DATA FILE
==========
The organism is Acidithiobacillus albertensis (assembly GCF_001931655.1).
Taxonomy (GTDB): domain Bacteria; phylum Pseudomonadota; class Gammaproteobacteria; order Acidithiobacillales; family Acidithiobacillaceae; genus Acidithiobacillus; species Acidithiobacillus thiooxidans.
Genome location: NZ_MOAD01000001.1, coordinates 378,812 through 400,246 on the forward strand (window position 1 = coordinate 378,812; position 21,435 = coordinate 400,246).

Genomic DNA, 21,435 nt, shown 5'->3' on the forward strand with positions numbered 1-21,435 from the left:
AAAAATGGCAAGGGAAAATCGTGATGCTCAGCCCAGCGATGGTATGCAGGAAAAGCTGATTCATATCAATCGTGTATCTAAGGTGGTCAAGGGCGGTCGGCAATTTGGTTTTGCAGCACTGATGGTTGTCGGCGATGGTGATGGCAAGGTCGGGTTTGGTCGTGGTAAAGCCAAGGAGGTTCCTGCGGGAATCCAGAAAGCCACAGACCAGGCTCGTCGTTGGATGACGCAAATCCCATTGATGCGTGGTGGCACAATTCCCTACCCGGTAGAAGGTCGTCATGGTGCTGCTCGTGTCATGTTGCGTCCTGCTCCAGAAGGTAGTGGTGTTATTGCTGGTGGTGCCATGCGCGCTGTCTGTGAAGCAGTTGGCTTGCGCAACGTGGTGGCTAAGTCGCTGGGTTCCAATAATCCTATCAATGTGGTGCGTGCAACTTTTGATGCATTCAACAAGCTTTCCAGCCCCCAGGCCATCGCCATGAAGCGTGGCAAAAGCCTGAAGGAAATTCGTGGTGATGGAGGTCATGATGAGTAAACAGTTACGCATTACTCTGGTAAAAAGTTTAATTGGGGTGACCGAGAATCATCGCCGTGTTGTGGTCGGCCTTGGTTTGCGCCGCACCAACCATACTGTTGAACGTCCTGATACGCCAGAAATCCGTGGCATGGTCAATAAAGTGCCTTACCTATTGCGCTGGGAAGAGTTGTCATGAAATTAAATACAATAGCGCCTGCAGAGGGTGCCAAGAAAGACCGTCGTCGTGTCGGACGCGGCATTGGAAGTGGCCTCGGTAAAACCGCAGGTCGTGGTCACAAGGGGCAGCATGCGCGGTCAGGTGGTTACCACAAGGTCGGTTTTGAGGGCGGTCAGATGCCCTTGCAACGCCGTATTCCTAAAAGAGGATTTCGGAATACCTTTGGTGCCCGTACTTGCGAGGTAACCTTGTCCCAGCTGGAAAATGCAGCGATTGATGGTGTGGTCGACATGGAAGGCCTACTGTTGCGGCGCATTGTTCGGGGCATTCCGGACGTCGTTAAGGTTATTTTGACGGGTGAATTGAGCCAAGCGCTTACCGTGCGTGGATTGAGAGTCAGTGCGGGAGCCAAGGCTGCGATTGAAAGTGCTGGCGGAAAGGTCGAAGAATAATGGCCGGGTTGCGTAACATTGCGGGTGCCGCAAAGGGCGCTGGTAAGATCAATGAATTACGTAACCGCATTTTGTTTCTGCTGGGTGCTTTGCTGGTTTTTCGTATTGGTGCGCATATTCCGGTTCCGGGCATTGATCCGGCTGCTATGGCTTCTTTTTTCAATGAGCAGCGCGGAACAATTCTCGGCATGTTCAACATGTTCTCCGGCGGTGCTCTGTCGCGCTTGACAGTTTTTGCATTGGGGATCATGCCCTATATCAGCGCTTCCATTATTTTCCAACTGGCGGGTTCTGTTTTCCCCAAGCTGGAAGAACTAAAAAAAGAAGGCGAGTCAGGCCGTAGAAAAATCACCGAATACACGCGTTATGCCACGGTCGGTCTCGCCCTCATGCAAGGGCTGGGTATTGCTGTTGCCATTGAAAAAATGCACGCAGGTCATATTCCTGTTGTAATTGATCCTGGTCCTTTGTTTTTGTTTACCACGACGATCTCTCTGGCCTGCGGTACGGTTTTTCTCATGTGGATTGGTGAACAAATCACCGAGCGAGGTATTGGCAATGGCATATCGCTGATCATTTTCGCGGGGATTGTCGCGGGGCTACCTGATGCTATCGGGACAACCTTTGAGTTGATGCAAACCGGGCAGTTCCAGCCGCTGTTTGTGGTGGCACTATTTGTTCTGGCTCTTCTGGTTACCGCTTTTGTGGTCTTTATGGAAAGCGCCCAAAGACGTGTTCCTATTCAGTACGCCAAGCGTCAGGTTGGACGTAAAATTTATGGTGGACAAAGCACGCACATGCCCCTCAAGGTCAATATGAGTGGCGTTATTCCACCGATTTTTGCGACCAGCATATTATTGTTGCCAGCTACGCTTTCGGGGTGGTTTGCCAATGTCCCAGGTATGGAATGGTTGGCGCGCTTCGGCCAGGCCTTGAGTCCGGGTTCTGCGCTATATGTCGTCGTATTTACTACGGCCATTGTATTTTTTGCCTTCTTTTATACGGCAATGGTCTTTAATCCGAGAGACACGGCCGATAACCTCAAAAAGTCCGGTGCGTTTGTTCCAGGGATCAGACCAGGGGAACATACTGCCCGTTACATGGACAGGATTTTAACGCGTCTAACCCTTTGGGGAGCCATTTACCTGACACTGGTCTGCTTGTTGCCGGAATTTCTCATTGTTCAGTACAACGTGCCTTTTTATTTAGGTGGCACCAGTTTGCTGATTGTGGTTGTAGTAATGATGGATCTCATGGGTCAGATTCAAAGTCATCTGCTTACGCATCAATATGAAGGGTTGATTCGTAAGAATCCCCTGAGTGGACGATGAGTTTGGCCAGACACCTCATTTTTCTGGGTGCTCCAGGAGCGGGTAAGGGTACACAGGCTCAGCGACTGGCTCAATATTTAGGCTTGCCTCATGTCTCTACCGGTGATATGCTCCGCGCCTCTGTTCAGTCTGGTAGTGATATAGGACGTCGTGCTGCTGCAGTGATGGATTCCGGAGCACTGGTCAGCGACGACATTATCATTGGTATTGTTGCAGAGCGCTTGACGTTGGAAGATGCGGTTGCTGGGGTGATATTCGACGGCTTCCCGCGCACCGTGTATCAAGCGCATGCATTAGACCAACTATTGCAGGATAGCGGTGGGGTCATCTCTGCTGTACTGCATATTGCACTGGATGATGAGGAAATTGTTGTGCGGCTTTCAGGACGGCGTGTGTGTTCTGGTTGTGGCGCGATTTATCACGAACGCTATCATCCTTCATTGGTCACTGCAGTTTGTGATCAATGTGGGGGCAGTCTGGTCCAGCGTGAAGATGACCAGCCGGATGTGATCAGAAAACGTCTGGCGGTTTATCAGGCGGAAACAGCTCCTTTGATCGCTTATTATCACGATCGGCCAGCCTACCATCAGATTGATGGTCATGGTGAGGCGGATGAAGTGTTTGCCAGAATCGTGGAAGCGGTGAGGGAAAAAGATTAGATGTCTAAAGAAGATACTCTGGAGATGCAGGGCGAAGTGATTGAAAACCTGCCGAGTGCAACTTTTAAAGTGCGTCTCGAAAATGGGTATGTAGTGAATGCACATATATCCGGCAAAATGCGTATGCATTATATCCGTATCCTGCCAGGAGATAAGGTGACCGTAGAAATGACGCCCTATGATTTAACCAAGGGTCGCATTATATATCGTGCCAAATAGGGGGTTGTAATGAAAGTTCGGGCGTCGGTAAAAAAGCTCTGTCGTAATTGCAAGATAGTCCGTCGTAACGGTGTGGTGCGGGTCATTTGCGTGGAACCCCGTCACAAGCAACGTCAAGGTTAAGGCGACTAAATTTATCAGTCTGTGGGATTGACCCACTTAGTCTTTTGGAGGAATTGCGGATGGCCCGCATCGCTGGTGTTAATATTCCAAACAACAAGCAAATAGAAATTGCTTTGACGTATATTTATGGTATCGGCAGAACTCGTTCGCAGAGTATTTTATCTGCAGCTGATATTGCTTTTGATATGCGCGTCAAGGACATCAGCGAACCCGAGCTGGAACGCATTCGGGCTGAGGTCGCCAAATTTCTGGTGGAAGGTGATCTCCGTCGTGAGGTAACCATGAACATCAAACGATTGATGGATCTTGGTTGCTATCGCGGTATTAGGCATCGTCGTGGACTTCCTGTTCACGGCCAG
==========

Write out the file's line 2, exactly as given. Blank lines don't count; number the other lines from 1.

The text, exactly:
Taxonomy (GTDB): domain Bacteria; phylum Pseudomonadota; class Gammaproteobacteria; order Acidithiobacillales; family Acidithiobacillaceae; genus Acidithiobacillus; species Acidithiobacillus thiooxidans.